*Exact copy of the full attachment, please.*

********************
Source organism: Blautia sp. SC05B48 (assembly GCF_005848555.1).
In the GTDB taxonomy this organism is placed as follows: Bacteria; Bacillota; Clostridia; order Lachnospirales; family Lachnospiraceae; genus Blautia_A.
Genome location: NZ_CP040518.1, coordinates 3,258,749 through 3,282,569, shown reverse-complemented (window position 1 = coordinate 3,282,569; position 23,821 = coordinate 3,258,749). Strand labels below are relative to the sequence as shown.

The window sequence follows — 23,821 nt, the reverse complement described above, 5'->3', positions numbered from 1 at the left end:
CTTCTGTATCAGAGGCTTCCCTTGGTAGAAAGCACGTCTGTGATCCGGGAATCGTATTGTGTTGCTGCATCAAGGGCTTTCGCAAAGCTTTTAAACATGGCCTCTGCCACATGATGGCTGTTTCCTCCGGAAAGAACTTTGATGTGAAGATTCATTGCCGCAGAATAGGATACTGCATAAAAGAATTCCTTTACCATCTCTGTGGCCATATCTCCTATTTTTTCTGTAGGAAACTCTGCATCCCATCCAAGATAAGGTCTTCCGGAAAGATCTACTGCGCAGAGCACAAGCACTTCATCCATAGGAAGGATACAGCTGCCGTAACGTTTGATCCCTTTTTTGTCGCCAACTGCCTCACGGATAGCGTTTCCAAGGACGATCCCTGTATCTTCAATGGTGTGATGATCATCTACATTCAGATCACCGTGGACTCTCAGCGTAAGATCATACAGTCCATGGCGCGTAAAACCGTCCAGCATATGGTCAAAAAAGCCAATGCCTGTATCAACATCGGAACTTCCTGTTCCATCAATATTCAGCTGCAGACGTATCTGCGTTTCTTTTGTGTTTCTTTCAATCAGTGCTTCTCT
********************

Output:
Source organism: Blautia sp. SC05B48 (assembly GCF_005848555.1).
In the GTDB taxonomy this organism is placed as follows: Bacteria; Bacillota; Clostridia; order Lachnospirales; family Lachnospiraceae; genus Blautia_A.
Genome location: NZ_CP040518.1, coordinates 3,258,749 through 3,282,569, shown reverse-complemented (window position 1 = coordinate 3,282,569; position 23,821 = coordinate 3,258,749). Strand labels below are relative to the sequence as shown.

The window sequence follows — 23,821 nt, the reverse complement described above, 5'->3', positions numbered from 1 at the left end:
CTTCTGTATCAGAGGCTTCCCTTGGTAGAAAGCACGTCTGTGATCCGGGAATCGTATTGTGTTGCTGCATCAAGGGCTTTCGCAAAGCTTTTAAACATGGCCTCTGCCACATGATGGCTGTTTCCTCCGGAAAGAACTTTGATGTGAAGATTCATTGCCGCAGAATAGGATACTGCATAAAAGAATTCCTTTACCATCTCTGTGGCCATATCTCCTATTTTTTCTGTAGGAAACTCTGCATCCCATCCAAGATAAGGTCTTCCGGAAAGATCTACTGCGCAGAGCACAAGCACTTCATCCATAGGAAGGATACAGCTGCCGTAACGTTTGATCCCTTTTTTGTCGCCAACTGCCTCACGGATAGCGTTTCCAAGGACGATCCCTGTATCTTCAATGGTGTGATGATCATCTACATTCAGATCACCGTGGACTCTCAGCGTAAGATCATACAGTCCATGGCGCGTAAAACCGTCCAGCATATGGTCAAAAAAGCCAATGCCTGTATCAACATCGGAACTTCCTGTTCCATCAATATTCAGCTGCAGACGTATCTGCGTTTCTTTTGTGTTTCTTTCAATCAGTGCTTCTCT